Day 14: As we’ll be sailing close to the edge of the continental shelf, the seabird diversity and abundance should be excellent, and our last day of the cruise may provide the best seabirding day of the trip! Of course, many of the tubenoses we’ll see today will now be “old friends,” such as Gray-faced Petrel, Fluttering Shearwater and Black-browed Albatross, but we’ll never stop enjoying these beautiful and elegant seabirds. Today will also be the best day to look for Providence and White-necked Petrel, two beautiful Pterodroma Petrels that reach their southern range limits in these waters. Night aboard the ship.

Day 15 (Extension Day 1): In the early morning our ship will dock at its berth in Sydney. For those not taking the post-tour extension, the ship’s service will provide transportation to the international airport and flights home.

POST TOUR EXTENSION – Around Sydney, Australia:

Extension Day 1 (Main Cruise Day 15): For those taking the extension, we’ll head to the nearby Royal National Park for the day. We’ll leave today’s schedule flexible so we can make use of up-to-date information provided by our local leader, but it is sure to include a search for Superb Lyrebird, one of the world’s most accomplished mimics. The walk along the scenic Hacking River should reveal family parties of Variegated and Superb Fairy-Wrens, singing Golden and Rufous Whistlers, hulking Green Catbirds and perhaps a sparklingly blue Azure Kingfisher sitting just above the creek bed. A trip out to the stunning coastal heathlands may well reveal New South Wales’s only endemic bird, Rock Warbler, as well as heathland specialities such as Southern Emu-Wren, Chestnut-rumped Heathwren and Tawny-crowned Honeyeater. We’ll look for a wide cross-section of Australian species such as Yellow-tailed Black Cockatoo, Little and Red Wattlebirds and New Holland Honeyeater. In the afternoon we should be able to track down a roosting Powerful Owl, perhaps the most impressive of the suite of Australian owls, near the park boundary. Night near Sydney.

Extension Day 2: We’ll wake within the remarkably scenic Greater Blue Mountains World Heritage Area. We’ll look for some of the signature mountain birds that breed in the wet forest gullies, such as Pilotbird, Satin Flycatcher, Red-browed Treecreeper, Crescent Honeyeater and the gorgeous Gang Gang Cockatoo. A visit through the mountains wouldn’t be complete without a quick stop at the world-famous Three Sisters rock formation, before winding our way west to the Capertee Valley. Blue-billed, Pink-eared, Musk and, if we’re lucky, Freckled Ducks can all be seen on our route through Lithgow, as well as Great Crested Grebes with young. The critically-endangered Regent Honeyeater is unequivocally the bird to see in the Capertee area, so that’s where we’ll begin on our arrival. They can be scarce at this time of year, but with a bit of local knowledge we should be successful. Before the day is finished we’ll have a good suite of western species under our belts, such as Speckled Warbler, Crested Shrike-Tit, White-backed Swallow, Brown Treecreeper, Hooded Robin, Jacky Winter, Plum-headed Finch and Diamond Firetail. In the evening, we’ll offer an optional outing to search for Barking Owl, Australian Owlet Nightjar, Southern Boobook and Eastern Barn Owl and hopefully hear, and see, the wonderful White-throated Nightjar. Night in the Capertee Valley.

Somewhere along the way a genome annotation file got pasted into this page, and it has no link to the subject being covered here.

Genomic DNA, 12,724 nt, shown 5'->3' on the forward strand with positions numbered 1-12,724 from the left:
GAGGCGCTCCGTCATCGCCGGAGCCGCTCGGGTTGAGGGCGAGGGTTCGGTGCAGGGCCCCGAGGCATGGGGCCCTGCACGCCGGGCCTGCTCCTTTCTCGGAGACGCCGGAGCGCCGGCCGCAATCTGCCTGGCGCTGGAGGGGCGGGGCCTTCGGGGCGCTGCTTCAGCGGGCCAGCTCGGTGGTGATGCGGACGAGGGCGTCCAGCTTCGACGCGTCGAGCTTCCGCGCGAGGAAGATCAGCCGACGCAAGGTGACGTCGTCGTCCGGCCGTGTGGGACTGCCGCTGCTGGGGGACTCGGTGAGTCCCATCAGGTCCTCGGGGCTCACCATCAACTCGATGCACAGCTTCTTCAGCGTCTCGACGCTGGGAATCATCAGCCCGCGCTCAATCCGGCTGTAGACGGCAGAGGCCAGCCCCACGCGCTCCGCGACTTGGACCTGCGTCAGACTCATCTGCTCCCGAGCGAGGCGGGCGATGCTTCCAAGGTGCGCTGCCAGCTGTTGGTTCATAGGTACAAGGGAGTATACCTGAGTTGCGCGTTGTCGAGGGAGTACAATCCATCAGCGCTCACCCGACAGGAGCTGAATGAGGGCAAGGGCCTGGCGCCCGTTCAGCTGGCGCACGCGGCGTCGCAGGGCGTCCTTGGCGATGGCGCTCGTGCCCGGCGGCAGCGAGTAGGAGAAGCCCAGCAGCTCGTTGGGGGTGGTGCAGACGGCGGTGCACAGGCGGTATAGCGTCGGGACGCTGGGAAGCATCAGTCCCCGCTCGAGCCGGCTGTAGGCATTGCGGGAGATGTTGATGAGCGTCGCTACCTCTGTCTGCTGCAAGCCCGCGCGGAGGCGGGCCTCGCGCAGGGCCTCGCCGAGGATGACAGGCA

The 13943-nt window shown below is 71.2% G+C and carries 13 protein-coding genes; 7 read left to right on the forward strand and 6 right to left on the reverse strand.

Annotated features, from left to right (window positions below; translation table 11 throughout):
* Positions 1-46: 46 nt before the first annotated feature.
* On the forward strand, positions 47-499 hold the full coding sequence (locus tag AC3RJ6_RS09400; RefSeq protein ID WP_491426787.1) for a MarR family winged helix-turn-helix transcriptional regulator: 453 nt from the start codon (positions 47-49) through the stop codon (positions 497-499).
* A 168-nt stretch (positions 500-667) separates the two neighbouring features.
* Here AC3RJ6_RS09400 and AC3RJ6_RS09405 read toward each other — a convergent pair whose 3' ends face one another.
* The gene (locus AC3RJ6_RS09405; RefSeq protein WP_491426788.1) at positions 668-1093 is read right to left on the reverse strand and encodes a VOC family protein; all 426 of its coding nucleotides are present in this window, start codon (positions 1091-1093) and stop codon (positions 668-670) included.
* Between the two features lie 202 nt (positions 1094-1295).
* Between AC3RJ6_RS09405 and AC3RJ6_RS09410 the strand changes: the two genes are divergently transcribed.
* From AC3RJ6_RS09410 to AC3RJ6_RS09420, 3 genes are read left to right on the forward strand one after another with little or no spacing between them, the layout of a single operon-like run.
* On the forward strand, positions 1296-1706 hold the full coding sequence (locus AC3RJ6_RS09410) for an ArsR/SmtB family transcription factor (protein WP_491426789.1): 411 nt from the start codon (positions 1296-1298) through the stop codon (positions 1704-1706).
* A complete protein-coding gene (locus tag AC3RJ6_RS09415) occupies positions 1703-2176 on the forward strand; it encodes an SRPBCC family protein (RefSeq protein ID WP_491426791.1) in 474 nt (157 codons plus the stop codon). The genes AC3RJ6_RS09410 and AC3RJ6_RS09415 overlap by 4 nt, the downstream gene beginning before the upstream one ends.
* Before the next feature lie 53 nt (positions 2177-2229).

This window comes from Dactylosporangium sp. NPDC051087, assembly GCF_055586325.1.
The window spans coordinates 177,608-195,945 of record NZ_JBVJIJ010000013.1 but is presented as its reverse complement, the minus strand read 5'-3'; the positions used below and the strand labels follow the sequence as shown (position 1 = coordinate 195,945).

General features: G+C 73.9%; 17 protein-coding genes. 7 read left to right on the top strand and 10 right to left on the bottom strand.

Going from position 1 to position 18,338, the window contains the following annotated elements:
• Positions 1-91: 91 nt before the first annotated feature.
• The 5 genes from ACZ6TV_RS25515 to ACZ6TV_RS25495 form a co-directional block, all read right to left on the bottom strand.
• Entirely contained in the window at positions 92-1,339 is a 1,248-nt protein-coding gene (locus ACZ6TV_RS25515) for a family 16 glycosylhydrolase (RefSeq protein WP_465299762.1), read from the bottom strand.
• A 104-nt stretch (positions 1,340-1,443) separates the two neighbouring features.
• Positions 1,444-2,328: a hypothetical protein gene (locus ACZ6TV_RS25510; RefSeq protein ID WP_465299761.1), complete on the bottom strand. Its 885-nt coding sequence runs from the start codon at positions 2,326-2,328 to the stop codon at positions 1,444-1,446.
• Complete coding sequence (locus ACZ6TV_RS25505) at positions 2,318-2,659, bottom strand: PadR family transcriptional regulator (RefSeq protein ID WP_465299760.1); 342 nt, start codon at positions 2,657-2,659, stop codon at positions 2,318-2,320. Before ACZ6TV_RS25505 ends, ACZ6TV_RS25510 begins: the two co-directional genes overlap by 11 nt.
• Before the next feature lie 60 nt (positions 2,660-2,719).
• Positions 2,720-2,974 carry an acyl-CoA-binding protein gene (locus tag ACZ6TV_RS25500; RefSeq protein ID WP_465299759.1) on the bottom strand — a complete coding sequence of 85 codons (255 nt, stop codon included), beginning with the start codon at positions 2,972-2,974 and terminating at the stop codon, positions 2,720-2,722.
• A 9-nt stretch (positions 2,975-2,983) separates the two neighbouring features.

Extension Day 3: The Capertree Valley hosts a good numbers of honeyeaters and we should see Black-chinned, Brown-headed, Fuscous, Striped, Yellow-tufted and maybe even the elusive Painted Honeyeater. Additionally, we’ll look for Scarlet Robin, Spotted Quail-Thrush, Painted Buttonquail and the stunning but rare Turquoise Parrot. Leaving the valley we’ll drive north along the scenic back roads to the upper Hunter Valley. Along the way we’ll look for three species of woodswallow, White-backed Swallow, Spiny-cheeked Honeyeater, Rufous Songlark and Red-capped Robin. Night near Cessnock.

Extension Day 4: We’ll seek refuge from the warm lowlands and drive a bit further north into the foothills of the Barrington Tops World Heritage Area. The area’s fantastic rainforest and tall eucalypt forest marks the southernmost distribution of many more northern species such as Paradise Riflebird, Russet-tailed Thrush, Noisy Pitta, Spectacled Monarch and Pale-yellow Robin. The area can also be excellent for a selection of doves and bowerbirds. Leaving the mountains behind in the early afternoon, we’ll wind our way south through the grassy foothills around the town of Dungog, along the way looking for Pheasant Coucal, Tawny Grassbird, Red-backed Fairywren, Brush Cuckoo and Grey Goshawk. An early evening visit to a local swamp will give us a good chance for crakes as flocks of waders and ducks wheel around preparing to roost and avoiding being snatched by the local Black Falcon! Night near Cessnock.

Extension Day 5: For our final day we’ll check on the local tide tables and time a visit to a local coastal wader roost where we should encounter a representative sample of East Asian Flyway species such as the endangered Eastern Curlew, Pacific Golden Plover, Terek Sandpiper, Grey-tailed Tattler, Curlew Sandpiper and Black-tailed and Bar-tailed Godwits. From here we’ll do a loop of the lower Hunter Wetlands which hold a superb array of birds, with key species including Wandering Whistling Duck, the odd lumbering Magpie Goose, impressive Black-necked Storks (locally known as Jabirus), Intermediate Egret, White-breasted Woodswallow, White-fronted Chat and Mangrove Gerygone. We’ll aim to arrive back into Sydney by the late afternoon for a farewell dinner. Night in Sydney.

Extension Day 6: This extension concludes with flights home.

This tour is arranged by our American partner WINGS

Updated: 28 September 2018